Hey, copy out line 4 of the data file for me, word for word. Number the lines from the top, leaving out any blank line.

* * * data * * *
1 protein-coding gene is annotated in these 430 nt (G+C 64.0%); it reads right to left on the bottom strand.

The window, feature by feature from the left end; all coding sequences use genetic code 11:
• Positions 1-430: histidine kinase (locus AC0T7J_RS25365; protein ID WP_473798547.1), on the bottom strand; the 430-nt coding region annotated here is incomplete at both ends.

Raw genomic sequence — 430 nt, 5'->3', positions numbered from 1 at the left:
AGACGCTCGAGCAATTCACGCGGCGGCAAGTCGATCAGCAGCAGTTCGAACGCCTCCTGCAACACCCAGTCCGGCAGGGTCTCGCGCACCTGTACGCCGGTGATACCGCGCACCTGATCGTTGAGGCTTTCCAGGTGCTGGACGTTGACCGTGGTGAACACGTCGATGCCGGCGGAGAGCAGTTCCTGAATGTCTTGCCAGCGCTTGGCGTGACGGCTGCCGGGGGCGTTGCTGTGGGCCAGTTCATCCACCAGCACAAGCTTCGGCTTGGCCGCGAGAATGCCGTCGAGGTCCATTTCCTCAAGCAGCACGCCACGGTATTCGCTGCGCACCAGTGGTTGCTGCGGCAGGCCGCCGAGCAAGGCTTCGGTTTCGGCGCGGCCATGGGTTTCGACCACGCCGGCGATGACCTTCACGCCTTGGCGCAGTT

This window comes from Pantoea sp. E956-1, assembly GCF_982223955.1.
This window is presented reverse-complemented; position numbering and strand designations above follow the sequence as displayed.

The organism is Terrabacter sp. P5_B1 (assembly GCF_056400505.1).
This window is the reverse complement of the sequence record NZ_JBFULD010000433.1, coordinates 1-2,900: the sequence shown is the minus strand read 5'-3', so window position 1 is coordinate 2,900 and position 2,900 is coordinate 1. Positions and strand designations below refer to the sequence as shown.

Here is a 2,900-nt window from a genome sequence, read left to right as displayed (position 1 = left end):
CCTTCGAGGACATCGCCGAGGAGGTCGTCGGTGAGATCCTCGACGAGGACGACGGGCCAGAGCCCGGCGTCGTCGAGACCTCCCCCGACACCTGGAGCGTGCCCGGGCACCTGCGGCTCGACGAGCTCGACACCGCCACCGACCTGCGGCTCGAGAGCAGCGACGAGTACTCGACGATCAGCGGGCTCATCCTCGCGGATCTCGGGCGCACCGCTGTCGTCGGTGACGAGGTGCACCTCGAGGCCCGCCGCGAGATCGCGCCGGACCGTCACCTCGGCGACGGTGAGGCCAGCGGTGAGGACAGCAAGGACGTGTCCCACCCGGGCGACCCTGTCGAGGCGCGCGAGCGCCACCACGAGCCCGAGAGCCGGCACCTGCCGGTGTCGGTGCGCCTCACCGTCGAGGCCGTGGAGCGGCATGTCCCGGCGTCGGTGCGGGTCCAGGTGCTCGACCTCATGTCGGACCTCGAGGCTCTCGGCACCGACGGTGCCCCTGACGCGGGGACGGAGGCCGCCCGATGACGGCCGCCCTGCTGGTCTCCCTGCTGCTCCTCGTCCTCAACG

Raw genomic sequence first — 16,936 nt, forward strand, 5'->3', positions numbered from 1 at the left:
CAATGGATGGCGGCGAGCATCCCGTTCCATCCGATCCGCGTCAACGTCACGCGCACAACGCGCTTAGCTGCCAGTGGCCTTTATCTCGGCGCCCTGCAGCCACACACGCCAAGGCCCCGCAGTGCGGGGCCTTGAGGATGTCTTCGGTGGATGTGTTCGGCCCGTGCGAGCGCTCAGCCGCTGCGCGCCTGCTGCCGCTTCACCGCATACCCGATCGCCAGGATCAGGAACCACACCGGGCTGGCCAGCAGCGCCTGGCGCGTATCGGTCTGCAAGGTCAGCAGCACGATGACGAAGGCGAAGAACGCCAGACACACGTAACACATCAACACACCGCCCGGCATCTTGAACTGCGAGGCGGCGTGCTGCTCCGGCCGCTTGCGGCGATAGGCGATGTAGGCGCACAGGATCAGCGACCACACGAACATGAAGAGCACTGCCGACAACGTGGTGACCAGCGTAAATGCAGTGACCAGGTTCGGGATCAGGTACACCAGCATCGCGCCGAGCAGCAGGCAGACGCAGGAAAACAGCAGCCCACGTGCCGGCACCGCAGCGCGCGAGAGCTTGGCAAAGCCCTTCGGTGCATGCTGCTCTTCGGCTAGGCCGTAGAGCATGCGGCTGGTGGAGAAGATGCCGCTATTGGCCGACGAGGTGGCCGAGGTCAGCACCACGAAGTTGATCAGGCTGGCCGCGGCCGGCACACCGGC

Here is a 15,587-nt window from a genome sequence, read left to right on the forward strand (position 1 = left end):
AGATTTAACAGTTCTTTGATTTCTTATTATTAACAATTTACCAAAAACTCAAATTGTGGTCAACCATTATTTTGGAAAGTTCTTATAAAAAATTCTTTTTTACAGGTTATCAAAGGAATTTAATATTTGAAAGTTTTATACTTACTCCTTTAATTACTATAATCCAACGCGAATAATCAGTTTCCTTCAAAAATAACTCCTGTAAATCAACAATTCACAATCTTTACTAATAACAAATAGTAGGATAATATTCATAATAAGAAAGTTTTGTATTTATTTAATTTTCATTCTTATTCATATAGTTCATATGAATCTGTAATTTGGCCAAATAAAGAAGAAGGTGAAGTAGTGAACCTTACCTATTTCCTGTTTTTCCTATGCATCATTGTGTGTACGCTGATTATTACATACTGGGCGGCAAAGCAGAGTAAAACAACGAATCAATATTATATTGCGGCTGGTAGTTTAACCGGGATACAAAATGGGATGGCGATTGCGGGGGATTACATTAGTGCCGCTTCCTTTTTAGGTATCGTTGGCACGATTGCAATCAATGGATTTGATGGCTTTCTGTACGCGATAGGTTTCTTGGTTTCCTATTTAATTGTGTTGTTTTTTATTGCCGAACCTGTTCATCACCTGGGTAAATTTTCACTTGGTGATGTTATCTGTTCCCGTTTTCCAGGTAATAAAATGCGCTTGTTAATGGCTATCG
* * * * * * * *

Raw genomic sequence — 430 nt, 5'->3', positions numbered from 1 at the left: